Cycling Safety

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December 15, 2010

The Northwest has two natural phenomena that make this region a beautiful place to live: trees and rain, both of which create extra challenges for people who commute to work by bicycle.

As the days get shorter, early sunsets make it hard to see and even harder to be seen. Wearing bright colors helps, however the use of lights and reflectors makes a drastic difference. Wearing two lights, one for the front and one for the back of your bike or coat, allows others to see you and judge their distance from you. Having lights is not only the smart choice, it can also be the only legal choice — many cities have laws that require lights when riding in the dark.

Autumn leaves turn beautiful colors then fall the ground, and wet leaves make for very slick riding conditions. When riding over leaves, never make sharp turns. Wet leaves can cause your tires to slip out from under you. A fall from a bike, especially in traffic, can leave you with broken bones or worse.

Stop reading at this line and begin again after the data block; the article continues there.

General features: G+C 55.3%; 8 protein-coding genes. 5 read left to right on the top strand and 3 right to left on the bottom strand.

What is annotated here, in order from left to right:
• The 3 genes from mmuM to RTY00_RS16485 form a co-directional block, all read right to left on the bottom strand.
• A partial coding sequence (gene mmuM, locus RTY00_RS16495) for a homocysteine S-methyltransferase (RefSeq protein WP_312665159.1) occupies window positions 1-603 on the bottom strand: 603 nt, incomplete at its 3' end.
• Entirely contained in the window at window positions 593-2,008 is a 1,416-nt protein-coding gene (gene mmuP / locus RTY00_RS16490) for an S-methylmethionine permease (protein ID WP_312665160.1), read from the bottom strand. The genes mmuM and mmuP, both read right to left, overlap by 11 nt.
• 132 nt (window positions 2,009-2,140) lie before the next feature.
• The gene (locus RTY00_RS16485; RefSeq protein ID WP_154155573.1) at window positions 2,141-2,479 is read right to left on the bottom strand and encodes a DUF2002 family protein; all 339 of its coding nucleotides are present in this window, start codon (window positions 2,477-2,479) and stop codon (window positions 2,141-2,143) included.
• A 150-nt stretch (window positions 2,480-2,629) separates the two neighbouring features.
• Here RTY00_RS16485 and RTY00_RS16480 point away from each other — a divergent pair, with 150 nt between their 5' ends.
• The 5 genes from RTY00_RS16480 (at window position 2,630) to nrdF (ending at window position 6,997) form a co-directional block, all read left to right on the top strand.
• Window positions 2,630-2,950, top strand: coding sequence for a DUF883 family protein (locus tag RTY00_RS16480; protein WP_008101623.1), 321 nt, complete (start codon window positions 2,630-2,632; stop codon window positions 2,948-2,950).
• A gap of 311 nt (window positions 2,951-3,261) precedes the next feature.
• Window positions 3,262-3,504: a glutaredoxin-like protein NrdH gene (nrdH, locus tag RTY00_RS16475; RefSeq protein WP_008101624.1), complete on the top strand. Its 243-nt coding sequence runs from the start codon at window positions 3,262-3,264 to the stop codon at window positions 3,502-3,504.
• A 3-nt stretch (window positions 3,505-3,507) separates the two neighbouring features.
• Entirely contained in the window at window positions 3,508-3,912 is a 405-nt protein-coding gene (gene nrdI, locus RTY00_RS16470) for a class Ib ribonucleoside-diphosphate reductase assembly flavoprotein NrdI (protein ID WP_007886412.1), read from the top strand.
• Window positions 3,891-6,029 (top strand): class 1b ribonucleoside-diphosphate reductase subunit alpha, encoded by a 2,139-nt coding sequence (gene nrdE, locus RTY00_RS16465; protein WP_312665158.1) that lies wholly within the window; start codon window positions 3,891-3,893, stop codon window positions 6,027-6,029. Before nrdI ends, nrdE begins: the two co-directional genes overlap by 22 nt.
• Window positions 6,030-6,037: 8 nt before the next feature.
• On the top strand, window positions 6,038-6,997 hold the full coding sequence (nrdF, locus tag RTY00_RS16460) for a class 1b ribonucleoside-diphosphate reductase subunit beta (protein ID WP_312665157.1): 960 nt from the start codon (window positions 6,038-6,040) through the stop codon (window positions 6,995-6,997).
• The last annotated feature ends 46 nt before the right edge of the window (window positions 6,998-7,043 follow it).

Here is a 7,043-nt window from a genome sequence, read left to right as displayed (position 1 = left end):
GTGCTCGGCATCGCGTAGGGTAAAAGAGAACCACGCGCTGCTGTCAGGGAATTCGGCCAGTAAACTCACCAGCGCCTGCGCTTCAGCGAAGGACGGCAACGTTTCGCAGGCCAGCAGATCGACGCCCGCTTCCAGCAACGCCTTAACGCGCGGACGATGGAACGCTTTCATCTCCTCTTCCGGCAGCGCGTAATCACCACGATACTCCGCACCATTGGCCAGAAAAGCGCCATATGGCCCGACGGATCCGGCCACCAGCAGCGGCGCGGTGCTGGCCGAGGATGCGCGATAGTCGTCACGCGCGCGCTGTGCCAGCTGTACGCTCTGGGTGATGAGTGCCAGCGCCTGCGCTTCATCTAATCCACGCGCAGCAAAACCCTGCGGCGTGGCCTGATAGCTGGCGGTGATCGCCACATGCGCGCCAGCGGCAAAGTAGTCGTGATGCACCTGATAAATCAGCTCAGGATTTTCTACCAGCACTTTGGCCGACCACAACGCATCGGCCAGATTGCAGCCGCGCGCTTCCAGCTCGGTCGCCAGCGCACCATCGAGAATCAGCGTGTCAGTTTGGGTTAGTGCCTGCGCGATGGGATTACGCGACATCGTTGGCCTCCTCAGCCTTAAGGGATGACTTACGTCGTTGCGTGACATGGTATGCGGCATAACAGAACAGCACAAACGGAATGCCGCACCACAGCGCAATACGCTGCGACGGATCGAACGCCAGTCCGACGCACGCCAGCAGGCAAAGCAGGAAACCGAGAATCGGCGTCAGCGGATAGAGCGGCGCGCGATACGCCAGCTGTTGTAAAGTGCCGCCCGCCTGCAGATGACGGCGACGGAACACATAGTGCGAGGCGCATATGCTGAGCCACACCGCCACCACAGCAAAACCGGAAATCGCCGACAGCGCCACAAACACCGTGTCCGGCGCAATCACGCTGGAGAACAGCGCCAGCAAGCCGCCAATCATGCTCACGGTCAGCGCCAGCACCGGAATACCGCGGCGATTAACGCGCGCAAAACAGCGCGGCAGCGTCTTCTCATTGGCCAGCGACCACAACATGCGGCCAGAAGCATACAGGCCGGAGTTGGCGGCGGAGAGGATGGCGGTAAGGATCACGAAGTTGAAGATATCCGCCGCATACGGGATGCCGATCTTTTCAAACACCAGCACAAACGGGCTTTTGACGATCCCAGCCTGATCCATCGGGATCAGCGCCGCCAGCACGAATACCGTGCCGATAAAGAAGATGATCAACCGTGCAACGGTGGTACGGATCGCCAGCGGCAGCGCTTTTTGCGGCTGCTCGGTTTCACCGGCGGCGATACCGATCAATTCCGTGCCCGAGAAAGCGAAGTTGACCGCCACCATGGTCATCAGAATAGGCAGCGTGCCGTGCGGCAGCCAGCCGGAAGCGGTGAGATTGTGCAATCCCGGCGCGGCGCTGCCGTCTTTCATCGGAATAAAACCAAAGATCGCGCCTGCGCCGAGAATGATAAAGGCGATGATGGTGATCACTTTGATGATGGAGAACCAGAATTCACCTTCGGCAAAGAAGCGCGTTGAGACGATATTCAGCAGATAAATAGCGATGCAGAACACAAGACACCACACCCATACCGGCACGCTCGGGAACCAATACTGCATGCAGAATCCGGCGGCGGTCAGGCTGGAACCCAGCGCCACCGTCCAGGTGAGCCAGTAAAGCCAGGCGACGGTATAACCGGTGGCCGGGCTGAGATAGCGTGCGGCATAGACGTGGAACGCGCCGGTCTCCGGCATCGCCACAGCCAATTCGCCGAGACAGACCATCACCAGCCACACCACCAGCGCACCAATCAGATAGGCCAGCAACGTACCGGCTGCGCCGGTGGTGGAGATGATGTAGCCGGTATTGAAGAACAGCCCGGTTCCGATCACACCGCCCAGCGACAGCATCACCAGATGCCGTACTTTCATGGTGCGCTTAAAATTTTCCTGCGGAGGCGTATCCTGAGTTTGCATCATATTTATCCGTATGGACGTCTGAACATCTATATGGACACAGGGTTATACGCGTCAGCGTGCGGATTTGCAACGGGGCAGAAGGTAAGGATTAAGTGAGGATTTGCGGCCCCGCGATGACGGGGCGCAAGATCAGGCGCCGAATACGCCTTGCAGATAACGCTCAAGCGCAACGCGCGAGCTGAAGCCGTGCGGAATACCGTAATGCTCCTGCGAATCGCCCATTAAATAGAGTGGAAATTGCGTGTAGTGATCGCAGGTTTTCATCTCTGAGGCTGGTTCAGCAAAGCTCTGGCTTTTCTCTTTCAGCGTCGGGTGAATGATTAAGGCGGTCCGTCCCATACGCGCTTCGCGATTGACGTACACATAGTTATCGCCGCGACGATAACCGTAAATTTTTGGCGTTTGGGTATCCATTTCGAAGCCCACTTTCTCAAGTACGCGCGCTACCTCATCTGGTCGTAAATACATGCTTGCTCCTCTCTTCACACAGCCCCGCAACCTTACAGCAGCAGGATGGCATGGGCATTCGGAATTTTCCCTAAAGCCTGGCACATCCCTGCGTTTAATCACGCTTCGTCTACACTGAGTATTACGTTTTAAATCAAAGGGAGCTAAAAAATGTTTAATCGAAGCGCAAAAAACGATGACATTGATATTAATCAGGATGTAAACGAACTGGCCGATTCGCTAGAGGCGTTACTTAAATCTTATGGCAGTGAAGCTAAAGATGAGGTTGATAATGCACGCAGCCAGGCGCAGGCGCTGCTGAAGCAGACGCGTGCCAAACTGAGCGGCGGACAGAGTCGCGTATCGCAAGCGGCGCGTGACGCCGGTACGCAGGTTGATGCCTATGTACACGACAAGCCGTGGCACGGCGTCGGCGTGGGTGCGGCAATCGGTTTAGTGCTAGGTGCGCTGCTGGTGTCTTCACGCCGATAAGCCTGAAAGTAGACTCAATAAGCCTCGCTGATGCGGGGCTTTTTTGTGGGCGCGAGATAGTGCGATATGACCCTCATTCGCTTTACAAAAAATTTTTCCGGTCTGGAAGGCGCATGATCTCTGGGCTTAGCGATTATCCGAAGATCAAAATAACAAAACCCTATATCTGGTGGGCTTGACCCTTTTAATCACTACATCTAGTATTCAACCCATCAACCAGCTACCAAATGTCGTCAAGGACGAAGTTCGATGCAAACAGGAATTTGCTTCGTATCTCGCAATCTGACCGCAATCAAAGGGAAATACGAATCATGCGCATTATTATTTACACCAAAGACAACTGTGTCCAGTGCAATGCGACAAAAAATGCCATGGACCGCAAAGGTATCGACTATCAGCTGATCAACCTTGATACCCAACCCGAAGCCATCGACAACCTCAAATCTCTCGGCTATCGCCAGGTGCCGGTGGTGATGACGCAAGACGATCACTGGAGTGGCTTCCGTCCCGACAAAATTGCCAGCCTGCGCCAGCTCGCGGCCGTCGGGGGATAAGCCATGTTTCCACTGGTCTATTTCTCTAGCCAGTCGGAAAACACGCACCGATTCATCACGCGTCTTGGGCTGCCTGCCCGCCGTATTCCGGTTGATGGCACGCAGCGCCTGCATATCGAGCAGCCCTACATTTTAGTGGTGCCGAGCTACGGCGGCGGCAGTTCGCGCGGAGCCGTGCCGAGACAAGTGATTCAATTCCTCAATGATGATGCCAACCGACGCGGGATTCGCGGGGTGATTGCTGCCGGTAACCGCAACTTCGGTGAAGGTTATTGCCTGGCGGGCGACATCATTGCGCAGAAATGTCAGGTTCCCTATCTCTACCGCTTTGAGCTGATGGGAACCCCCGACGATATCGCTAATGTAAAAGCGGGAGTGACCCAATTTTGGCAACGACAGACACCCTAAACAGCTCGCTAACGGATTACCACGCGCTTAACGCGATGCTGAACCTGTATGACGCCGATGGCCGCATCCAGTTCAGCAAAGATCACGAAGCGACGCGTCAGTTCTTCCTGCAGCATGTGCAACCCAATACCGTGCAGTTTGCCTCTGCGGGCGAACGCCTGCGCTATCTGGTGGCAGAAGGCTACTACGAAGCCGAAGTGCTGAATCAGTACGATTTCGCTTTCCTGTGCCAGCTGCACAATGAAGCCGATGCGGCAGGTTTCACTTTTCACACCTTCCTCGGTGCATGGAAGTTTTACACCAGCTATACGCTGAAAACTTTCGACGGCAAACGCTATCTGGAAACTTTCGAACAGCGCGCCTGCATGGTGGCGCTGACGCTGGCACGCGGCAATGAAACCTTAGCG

This brings us to another important point: safety equipment. Never ride without a helmet. It is proven that helmets can help save lives. Remember that with helmets size does matter; wear one that is the right fit for you and don’t forget to adjust the straps correctly. It can’t protect your head if it flops around.

When riding, take a proactive approach. You need to be aware of everything around you. Cars, people, dogs, trees, and rocks are all possible safety hazards. Also, limit your distractions. Don’t use headphones while riding. If you get a phone call, pull over to the side and stop before answering. The more focused you are, the faster you can react.

You can’t be too safe when cycling out on the roads. Remember to take caution when it’s wet and even more when it’s dark outside. Wear the proper safety gear and limit your distractions. Cycling is fun; keep it fun by being safe.